COMMENTARY | COLUMNISTS | GEORGE CHAMBERLIN

George Chamberlin's Money in the Morning

We're putting the wraps on January 2013 today and it will go into the books as a good one for investors. The Dow Industrials are up more than 6 percent this month, making it the best start to a new year since 1989. It ends the month less than 2 percent away from the all-time high set in October 2007. As usually happens, the stock market is going up while many indicators might suggest the economy is in trouble. Little progress is being made in Washington to resolve budget disputes, consumer confidence is flagging, the job market is still a long way from improving, and global tensions continue to escalate. In other words, it’s a perfect time to be buying stocks.

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There is plenty of economic news out this morning. The parade of jobs reports leading up to tomorrow's official government release of January employment data includes news that the number of people filing for unemployment benefits rose by 38,000 in the past week to 368,000. The increase, which surprised most "experts," comes following two weeks of sharp declines in initial claims. Also out today is the report from Challenger, Gray and Christmas showing announced layoffs in January rose from the previous month to 40,430, but are 24 percent lower than January last year. "The ongoing shift toward online commerce was also behind the final nail being placed in the coffin of video rental chain Blockbuster, which announced the closure of all remaining stores, impacting about 3,000 workers," said John Challenger. However, he also pointed out planned layoff announcements this month will likely be more than offset by planned hiring.

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The Fed concluded its two-day meeting yesterday and, to the surprise of no one, said it will continue its aggressive program of purchasing mortgage backed securities to keep interest rates near zero, saying, "Growth in economic activity paused in recent months, in large part because of weather-related disruptions and other transitory factors." The Fed will have no problem with its "quantitative easing" posture, especially after yesterday's report showing the GDP declined in the fourth quarter. Also, Fed chairman Ben Bernanke must be pleased with another report showing the Labor Department's employment cost index rose by just 0.5 percent in the past quarter, well below the levels that would suggest inflationary pressures. By the way, Bernanke's current term as chair of the Fed ends exactly one year from today.

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Walk down most streets and ask people if they have ever heard of a company called Research in Motion or, better yet, what the company does and you would likely get a bunch of blank stares. However, ask them if they've ever heard of BlackBerry and they would say "sure, the mobile phone company." So, after 15 years, the Canadian company has decided to change its name from Research in Motion to BlackBerry. It comes at the same time it is introducing two new smartphones that analysts suggest will be make-or-break for the company. I'll be anxious to see what our tech correspondent, Phil Baker, has to say about the new phones.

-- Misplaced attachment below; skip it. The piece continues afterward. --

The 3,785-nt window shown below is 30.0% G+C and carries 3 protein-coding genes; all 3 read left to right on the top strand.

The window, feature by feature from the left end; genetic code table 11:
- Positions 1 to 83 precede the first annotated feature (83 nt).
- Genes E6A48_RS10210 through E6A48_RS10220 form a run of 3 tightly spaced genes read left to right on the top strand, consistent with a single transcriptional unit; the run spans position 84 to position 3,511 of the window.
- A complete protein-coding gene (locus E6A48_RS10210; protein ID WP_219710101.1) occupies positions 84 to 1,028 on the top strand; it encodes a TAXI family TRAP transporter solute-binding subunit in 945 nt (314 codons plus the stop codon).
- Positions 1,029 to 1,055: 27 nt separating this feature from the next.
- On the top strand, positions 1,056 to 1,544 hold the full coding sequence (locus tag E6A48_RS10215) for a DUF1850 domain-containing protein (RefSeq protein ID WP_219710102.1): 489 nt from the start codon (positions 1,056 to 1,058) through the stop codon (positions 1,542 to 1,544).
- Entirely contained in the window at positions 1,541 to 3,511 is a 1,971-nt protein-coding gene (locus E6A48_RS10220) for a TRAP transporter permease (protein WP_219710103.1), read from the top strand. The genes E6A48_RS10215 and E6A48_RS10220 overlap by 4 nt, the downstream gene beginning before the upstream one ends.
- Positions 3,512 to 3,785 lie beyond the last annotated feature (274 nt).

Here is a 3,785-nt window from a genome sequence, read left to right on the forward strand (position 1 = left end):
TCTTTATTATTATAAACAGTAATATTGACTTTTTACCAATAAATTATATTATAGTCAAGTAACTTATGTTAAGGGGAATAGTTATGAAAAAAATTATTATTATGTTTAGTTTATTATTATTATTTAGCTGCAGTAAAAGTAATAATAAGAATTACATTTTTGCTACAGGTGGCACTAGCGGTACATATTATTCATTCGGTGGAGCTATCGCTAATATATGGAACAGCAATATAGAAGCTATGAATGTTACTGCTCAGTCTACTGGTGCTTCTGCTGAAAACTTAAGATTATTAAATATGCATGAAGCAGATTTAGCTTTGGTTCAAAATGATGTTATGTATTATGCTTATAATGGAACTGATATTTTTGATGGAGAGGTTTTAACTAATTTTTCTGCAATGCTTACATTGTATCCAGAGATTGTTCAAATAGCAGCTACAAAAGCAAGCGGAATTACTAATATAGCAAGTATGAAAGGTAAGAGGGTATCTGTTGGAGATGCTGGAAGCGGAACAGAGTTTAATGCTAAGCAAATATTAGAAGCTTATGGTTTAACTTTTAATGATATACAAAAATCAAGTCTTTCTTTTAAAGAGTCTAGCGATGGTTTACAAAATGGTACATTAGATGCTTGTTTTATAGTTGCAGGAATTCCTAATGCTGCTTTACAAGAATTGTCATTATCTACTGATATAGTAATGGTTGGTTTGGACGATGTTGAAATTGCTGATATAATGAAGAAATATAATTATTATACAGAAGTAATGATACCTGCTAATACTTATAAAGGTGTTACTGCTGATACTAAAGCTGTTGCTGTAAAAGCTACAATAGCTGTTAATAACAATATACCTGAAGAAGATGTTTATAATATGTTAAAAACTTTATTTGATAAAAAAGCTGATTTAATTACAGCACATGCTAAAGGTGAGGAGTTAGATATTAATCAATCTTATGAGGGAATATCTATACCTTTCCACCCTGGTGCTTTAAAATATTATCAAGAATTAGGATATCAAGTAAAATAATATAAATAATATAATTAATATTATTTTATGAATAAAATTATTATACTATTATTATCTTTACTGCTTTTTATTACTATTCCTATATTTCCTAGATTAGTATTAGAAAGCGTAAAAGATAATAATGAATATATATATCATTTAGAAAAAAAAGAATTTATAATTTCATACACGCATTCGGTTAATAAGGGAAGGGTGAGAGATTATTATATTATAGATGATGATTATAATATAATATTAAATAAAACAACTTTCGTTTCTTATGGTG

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Remember at the end of last year when a lot of companies were paying extra dividends and pulling forward regular distributions into 2012 because of the uncertainty of the "fiscal cliff" and the possibility that dividends would once again be taxed as ordinary income? Well, it turns out the move significantly pushed up incomes during December. The government reported today that personal income rose last month by 2.6 percent, the biggest increase since May 2008. Income from dividends rose by 34.8 percent. Of course, most experts were unaware of this dividend bonanza and instead were focused on the increase in payroll taxes. As a result, the experts had predicted a drop in personal income. And they actually pay these people.

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Earlier this week the North County Trade Tech High School in Vista held a ceremony to acknowledge the support for the school's Green Building Tech Academy from H.G. Fenton, the local commercial and industrial real estate company. Not only has Fenton provided financial support for the school, it has also provided internships and job opportunities to students at the school. Two of those students spoke at the event, including 17-year-old Fernando Agraz, who talked about how his life has changed since becoming part of the Fenton family. He said as a high school student he always looked forward to the weekend, but added, "You never realized how important Friday was until you start working." Along with fellow student, Shaun Fejerang, it made everyone involved with Trade Tech and the New Haven program realize how lives can be changed simply by caring.

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